I rather doubt that it'll last until Mal and Tony come over here: too bad, I shall have to head off up there to buy another one.
Quite serendipitously, there is a Chinese emporium just across the road from the (rather pretentiously named, if you ask me) Parks&Suites Arena where all this was going on, so we toddled across the street and went in. Sheer bliss, 500m² of spices and sauces and Chinese sausages and fresh spring roll wrappers and decent raw brown sugar and rice flour and foufou and ... oh, whatever. I shall go back later, and satisfy my baser urges.

I think that if it is at all possible, I detest grouting even more than I do tiling. It's tedious, picky work involving - unless you happen to be one of those lucky bastards with a grout gun - too much time on your knees with a small trowel and a rubber squeegee. And, as I have learnt through bitter experience, you need to clean up afterwards or you will regret it.

Not the tools so much, that's just a few minutes - no, you've smeared grouting all over your tiles so you need to wipe the excess off with a dry sponge, then twenty minutes later you need to go over the joints with a damp finger-tip (one of your own if absolutely necessary, but one out of a jar of formaldehyde works for me) so that they're nicely inset and then another half-hour after that you go over the whole lot with a damp sponge. Finally, two days later you get to spend a few hours of quality time back on your knees rubbing the entire floor with a dry cloth to get rid of the last traces of cement.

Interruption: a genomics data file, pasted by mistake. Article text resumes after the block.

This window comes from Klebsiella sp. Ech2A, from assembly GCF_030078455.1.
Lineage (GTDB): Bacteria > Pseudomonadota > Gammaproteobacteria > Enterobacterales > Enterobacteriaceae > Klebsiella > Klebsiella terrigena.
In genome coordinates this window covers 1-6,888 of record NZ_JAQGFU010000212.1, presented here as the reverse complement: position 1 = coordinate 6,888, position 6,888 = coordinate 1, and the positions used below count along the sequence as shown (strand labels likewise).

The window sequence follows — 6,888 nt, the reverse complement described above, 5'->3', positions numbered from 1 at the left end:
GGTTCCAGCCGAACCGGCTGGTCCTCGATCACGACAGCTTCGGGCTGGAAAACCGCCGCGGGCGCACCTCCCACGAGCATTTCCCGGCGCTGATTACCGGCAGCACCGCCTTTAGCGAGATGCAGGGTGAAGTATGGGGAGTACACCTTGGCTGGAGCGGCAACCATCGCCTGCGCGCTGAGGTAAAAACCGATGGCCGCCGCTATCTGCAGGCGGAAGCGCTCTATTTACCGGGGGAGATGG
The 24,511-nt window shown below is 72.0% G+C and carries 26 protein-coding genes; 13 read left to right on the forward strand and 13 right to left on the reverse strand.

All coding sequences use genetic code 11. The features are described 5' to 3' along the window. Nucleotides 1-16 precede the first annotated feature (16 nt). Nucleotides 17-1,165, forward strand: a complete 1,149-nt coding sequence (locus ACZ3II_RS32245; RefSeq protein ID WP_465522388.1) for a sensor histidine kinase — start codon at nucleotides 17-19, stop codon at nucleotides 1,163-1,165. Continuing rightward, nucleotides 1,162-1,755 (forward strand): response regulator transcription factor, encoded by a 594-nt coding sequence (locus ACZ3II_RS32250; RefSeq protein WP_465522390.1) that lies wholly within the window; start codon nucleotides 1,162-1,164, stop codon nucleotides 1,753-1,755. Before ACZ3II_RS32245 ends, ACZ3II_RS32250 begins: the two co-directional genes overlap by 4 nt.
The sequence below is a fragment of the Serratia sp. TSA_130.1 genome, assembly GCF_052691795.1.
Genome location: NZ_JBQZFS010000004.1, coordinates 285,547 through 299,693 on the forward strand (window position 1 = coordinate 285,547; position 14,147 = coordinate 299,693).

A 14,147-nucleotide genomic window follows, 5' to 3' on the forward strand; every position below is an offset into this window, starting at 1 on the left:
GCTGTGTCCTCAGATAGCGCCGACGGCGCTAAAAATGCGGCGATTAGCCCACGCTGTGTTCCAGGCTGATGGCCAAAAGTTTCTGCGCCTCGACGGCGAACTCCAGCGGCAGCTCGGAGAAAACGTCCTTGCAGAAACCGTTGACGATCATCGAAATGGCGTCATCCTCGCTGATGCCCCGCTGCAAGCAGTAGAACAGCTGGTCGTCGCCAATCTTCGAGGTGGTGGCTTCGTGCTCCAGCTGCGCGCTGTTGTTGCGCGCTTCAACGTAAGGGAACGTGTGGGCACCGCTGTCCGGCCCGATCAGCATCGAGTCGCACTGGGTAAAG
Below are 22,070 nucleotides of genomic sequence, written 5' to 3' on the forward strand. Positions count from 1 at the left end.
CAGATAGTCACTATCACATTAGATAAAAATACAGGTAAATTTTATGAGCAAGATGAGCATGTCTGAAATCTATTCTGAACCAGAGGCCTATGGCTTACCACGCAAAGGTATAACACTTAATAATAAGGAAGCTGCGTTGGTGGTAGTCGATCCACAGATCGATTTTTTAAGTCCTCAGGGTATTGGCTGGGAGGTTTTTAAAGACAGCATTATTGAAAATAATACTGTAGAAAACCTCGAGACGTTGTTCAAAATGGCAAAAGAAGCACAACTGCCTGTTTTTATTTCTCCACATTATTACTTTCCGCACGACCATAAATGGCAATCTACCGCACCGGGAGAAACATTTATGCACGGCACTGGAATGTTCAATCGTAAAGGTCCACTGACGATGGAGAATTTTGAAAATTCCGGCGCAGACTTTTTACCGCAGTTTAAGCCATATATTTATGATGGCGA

I have actually found better ways to pass my time.

*A blatant lie, as this post evidently has a title. Check out the relevant Whackywheedia articles on Lord Sir Elton John of the Admiralty, also on Paradoxes, especially those involving lying liars who lie all the time especially when they say that they are lying. They're just trying to do your head in.

Also, the articles on gnomes. More specifically, on being without a gnome.

1 comment:

  1. "Supply and installation of 16 weighing stations for monoliths, from 1.5 to 3 tonnes

    The Menhir Delivery trade is all regulated now.